O. Martin: Bayesian analysis with python. Packt Publishing Ltd, 2016
Voraussetzungen / BesonderesFamiliarity with MATLAB and / or Python is advised.
101-0120-00LStructural Glass Design and Facade Engineering Belegung eingeschränkt - Details anzeigen W3 KP3GV.‑A. Silvestru
KurzbeschreibungThe course gives an introduction to structural glass design and related façade engineering aspects. It will focus on the properties of the material glass and glass products, as well as on the structural design of glass elements and their supporting systems and connections.
LernzielAfter successful completion of the course, students will be able to:
-Understand and apply the fundamentals of the material glass and glass products, the basic principles for using glass as a load-carrying building material for structural applications and the types of connections used for glass elements;
-Recognize requirements for glass elements depending on their application area and chose the appropriate glass products and assemblies accordingly;
-Structurally design out-of-plane loaded glass elements based on available standards, both by hand calculations and specific software applications;
-Apply selected approaches for the structural design of in-plane loaded glass elements;
-Select suitable supporting systems (post-and-beam façade, curtain wall, etc.) and connections (point fixings, brackets, etc.) for the glass elements and structurally design them.
InhaltThis course introduces civil engineering students to structural glass design and related façade engineering aspects. It aims to provide the students the knowledge required in engineering offices to design glass elements but at the same time, the necessary fundamentals for later performing research in this field. To achieve this, the course includes lectures, design exercises and a design project.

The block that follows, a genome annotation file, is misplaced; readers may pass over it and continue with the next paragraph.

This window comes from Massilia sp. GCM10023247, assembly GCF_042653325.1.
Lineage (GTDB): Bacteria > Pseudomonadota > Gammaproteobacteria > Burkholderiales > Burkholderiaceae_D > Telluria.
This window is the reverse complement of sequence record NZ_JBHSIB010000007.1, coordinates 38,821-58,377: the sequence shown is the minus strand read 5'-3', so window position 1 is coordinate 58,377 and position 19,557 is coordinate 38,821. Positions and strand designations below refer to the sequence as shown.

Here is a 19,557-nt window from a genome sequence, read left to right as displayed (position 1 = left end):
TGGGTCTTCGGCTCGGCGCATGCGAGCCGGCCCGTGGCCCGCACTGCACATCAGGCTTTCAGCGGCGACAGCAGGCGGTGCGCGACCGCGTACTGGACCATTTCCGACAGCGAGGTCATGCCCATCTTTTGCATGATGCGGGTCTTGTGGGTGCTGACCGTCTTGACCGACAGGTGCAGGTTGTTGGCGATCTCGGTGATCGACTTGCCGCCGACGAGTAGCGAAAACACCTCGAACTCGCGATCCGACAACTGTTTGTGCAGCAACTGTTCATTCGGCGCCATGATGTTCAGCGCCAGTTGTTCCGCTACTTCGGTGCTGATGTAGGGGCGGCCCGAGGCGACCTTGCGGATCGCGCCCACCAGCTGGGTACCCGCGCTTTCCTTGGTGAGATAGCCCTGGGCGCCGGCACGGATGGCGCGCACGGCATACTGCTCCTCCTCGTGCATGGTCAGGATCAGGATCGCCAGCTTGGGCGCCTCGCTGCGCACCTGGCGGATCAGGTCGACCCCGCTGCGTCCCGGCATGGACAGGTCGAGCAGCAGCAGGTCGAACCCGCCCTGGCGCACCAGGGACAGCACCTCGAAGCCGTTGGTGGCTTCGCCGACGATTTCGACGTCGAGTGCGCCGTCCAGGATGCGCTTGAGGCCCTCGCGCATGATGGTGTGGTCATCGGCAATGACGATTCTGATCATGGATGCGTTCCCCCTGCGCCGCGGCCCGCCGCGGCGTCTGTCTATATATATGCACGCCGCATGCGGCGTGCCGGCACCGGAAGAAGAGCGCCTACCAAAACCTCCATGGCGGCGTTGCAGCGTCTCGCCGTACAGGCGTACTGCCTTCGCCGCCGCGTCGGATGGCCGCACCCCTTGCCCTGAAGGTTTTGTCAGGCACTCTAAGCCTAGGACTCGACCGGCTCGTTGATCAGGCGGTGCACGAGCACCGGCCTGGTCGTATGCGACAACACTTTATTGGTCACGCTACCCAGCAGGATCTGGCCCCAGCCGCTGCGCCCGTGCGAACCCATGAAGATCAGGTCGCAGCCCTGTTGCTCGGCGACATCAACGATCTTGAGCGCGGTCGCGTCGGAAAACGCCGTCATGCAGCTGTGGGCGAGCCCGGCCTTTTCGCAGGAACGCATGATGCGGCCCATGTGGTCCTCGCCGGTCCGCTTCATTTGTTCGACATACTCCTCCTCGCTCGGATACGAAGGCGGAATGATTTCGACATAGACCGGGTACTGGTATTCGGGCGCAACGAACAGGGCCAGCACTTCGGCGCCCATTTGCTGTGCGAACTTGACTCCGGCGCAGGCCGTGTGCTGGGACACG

The lectures will cover the following contents:
-Production methods and properties of the material glass and glass products and their structurally relevant properties (annealed glass, thermally tempered glass, chemically tempered glass, laminated glass, insulating glass, curved glass);
-Connection principles and types for glass elements (mechanical fixing, adhesive bonding);
-Requirements for glass elements depending on the application area (vertical glazing, overhead glazing, walk-on glazing, barrier glazing);
-Structural design of glass elements based on standards and research results (out-of-plane loaded glass elements and in-plane loaded glass elements);
-Typologies and design of structural systems for transparent façades;
-Requirements and functions for transparent facades.

Design exercises:
The principles and methods presented in the lectures are practiced with the students in design exercises. Hand calculation methods and their limitations as well as the software for structural glass design SJ Mepla are used for out-of-plane loaded glass elements. For in-plane loaded glass elements, the specifics of numerical calculation procedures are exemplified with the software Abaqus.

Design project:
The students will consolidate the knowledge gained in the theory-lectures and in the design exercises by working on a small design task (e.g. a glass canopy, a glass façade, a glass pavilion) in the form of a group work (ideally groups of 2-3 students). Within this task, the students will: conceptually design the structure and selected connection details; identify requirements for the glass elements and define their assembly; structurally design selected glass components, their support systems and their connections. The students will work on the design task in the second half of the semester and will get feedback on their progress in weekly review sessions. At the end of the semester, the groups will submit a project report and give an oral presentation of their projects.
SkriptThe lectures are based on lecture slides and handouts.
LiteraturRecommended and supplementary literature: